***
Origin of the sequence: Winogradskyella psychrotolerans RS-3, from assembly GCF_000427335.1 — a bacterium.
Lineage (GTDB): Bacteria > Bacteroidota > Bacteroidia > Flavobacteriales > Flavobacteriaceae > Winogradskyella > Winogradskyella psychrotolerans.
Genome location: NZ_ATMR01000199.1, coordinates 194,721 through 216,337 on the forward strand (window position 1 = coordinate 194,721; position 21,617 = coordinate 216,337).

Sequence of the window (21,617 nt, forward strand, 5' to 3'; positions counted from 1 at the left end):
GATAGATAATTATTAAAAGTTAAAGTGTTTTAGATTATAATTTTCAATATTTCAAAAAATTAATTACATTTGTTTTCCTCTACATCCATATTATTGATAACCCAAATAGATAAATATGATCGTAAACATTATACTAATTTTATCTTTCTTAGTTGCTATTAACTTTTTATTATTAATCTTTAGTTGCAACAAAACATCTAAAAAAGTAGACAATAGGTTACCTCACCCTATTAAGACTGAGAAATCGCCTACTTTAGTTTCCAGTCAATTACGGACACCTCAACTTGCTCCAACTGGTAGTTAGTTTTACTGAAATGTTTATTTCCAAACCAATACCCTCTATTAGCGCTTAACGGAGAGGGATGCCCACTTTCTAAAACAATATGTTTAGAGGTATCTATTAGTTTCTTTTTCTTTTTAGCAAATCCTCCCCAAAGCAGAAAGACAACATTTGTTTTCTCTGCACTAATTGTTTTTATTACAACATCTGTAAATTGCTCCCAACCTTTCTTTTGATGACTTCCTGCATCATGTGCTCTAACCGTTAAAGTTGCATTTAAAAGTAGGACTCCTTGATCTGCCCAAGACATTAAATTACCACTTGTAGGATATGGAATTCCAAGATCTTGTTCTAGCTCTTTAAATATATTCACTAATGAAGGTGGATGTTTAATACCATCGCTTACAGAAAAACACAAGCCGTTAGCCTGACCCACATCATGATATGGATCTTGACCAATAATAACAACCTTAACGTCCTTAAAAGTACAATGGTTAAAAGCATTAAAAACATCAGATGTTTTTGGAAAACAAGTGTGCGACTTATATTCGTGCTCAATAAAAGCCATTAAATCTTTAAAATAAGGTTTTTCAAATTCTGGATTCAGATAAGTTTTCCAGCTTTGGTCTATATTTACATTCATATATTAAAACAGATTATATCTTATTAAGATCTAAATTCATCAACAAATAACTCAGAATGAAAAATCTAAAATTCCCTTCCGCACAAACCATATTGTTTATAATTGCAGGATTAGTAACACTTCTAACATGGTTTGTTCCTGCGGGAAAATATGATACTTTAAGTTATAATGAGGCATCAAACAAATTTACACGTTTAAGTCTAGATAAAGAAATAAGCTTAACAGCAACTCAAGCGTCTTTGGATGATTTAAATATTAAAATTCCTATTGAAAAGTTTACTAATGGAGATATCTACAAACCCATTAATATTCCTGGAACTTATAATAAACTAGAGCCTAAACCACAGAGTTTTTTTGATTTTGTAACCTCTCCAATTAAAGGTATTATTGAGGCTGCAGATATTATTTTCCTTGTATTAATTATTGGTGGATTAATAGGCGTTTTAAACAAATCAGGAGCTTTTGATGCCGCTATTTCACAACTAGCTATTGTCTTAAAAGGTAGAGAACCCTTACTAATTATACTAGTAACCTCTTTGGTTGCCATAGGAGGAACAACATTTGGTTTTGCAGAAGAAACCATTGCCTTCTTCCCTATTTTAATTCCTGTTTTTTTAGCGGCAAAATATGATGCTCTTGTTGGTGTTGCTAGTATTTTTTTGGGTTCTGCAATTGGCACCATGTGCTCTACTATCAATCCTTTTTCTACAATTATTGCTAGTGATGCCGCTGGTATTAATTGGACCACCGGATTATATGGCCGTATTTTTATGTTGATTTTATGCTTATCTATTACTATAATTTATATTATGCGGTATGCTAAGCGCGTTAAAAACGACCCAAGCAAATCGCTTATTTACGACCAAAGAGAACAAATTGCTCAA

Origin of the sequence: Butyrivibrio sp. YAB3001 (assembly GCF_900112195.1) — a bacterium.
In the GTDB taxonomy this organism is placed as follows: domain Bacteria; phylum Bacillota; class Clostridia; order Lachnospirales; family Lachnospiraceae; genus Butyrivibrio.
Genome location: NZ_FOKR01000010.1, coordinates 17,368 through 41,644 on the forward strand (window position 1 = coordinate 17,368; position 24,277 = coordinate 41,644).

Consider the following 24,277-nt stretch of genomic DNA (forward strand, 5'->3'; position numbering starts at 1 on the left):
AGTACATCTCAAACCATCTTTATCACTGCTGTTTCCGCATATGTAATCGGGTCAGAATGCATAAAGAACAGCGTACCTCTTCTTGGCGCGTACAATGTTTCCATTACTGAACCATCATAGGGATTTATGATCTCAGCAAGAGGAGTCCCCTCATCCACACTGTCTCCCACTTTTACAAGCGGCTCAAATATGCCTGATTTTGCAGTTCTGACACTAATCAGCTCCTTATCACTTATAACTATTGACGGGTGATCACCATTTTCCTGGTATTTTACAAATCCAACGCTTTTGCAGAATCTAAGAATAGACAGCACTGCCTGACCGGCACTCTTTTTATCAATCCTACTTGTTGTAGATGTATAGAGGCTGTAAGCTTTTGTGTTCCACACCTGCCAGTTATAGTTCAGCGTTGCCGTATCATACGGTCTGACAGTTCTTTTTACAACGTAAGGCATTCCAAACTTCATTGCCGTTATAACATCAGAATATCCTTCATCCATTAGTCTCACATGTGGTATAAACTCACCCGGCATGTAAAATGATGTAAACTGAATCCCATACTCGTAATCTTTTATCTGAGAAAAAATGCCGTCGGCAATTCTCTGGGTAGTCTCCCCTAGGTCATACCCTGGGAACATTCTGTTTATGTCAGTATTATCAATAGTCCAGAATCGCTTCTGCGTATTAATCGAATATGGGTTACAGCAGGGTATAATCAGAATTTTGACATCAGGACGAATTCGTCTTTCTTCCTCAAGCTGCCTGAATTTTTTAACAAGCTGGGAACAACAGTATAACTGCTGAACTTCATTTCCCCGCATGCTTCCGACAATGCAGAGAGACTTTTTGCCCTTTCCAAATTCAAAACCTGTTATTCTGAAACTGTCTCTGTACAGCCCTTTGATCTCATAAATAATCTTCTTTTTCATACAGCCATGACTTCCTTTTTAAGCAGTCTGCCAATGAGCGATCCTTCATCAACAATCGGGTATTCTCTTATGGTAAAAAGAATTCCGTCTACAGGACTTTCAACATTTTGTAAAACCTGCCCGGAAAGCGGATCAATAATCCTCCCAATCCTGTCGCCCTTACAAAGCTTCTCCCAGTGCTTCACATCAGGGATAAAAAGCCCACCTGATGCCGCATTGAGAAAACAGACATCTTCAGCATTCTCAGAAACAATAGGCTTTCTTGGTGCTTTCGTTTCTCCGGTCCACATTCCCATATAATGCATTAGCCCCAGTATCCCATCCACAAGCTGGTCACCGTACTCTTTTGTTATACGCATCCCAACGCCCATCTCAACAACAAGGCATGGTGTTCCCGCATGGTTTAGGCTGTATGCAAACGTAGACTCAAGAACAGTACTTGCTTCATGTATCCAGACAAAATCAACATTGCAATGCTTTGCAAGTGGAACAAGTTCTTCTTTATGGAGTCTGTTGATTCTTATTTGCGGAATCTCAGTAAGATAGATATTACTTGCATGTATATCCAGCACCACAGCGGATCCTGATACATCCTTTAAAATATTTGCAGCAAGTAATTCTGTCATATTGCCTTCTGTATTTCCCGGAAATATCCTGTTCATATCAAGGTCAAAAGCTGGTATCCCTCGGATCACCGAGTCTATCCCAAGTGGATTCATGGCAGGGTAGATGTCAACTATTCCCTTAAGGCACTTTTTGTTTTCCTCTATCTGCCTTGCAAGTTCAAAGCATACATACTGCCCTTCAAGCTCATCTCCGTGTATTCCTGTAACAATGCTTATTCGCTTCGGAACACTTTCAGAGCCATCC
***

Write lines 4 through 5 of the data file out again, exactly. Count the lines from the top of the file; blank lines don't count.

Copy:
Sequence of the window (21,617 nt, forward strand, 5' to 3'; positions counted from 1 at the left end):
GATAGATAATTATTAAAAGTTAAAGTGTTTTAGATTATAATTTTCAATATTTCAAAAAATTAATTACATTTGTTTTCCTCTACATCCATATTATTGATAACCCAAATAGATAAATATGATCGTAAACATTATACTAATTTTATCTTTCTTAGTTGCTATTAACTTTTTATTATTAATCTTTAGTTGCAACAAAACATCTAAAAAAGTAGACAATAGGTTACCTCACCCTATTAAGACTGAGAAATCGCCTACTTTAGTTTCCAGTCAATTACGGACACCTCAACTTGCTCCAACTGGTAGTTAGTTTTACTGAAATGTTTATTTCCAAACCAATACCCTCTATTAGCGCTTAACGGAGAGGGATGCCCACTTTCTAAAACAATATGTTTAGAGGTATCTATTAGTTTCTTTTTCTTTTTAGCAAATCCTCCCCAAAGCAGAAAGACAACATTTGTTTTCTCTGCACTAATTGTTTTTATTACAACATCTGTAAATTGCTCCCAACCTTTCTTTTGATGACTTCCTGCATCATGTGCTCTAACCGTTAAAGTTGCATTTAAAAGTAGGACTCCTTGATCTGCCCAAGACATTAAATTACCACTTGTAGGATATGGAATTCCAAGATCTTGTTCTAGCTCTTTAAATATATTCACTAATGAAGGTGGATGTTTAATACCATCGCTTACAGAAAAACACAAGCCGTTAGCCTGACCCACATCATGATATGGATCTTGACCAATAATAACAACCTTAACGTCCTTAAAAGTACAATGGTTAAAAGCATTAAAAACATCAGATGTTTTTGGAAAACAAGTGTGCGACTTATATTCGTGCTCAATAAAAGCCATTAAATCTTTAAAATAAGGTTTTTCAAATTCTGGATTCAGATAAGTTTTCCAGCTTTGGTCTATATTTACATTCATATATTAAAACAGATTATATCTTATTAAGATCTAAATTCATCAACAAATAACTCAGAATGAAAAATCTAAAATTCCCTTCCGCACAAACCATATTGTTTATAATTGCAGGATTAGTAACACTTCTAACATGGTTTGTTCCTGCGGGAAAATATGATACTTTAAGTTATAATGAGGCATCAAACAAATTTACACGTTTAAGTCTAGATAAAGAAATAAGCTTAACAGCAACTCAAGCGTCTTTGGATGATTTAAATATTAAAATTCCTATTGAAAAGTTTACTAATGGAGATATCTACAAACCCATTAATATTCCTGGAACTTATAATAAACTAGAGCCTAAACCACAGAGTTTTTTTGATTTTGTAACCTCTCCAATTAAAGGTATTATTGAGGCTGCAGATATTATTTTCCTTGTATTAATTATTGGTGGATTAATAGGCGTTTTAAACAAATCAGGAGCTTTTGATGCCGCTATTTCACAACTAGCTATTGTCTTAAAAGGTAGAGAACCCTTACTAATTATACTAGTAACCTCTTTGGTTGCCATAGGAGGAACAACATTTGGTTTTGCAGAAGAAACCATTGCCTTCTTCCCTATTTTAATTCCTGTTTTTTTAGCGGCAAAATATGATGCTCTTGTTGGTGTTGCTAGTATTTTTTTGGGTTCTGCAATTGGCACCATGTGCTCTACTATCAATCCTTTTTCTACAATTATTGCTAGTGATGCCGCTGGTATTAATTGGACCACCGGATTATATGGCCGTATTTTTATGTTGATTTTATGCTTATCTATTACTATAATTTATATTATGCGGTATGCTAAGCGCGTTAAAAACGACCCAAGCAAATCGCTTATTTACGACCAAAGAGAACAAATTGCTCAA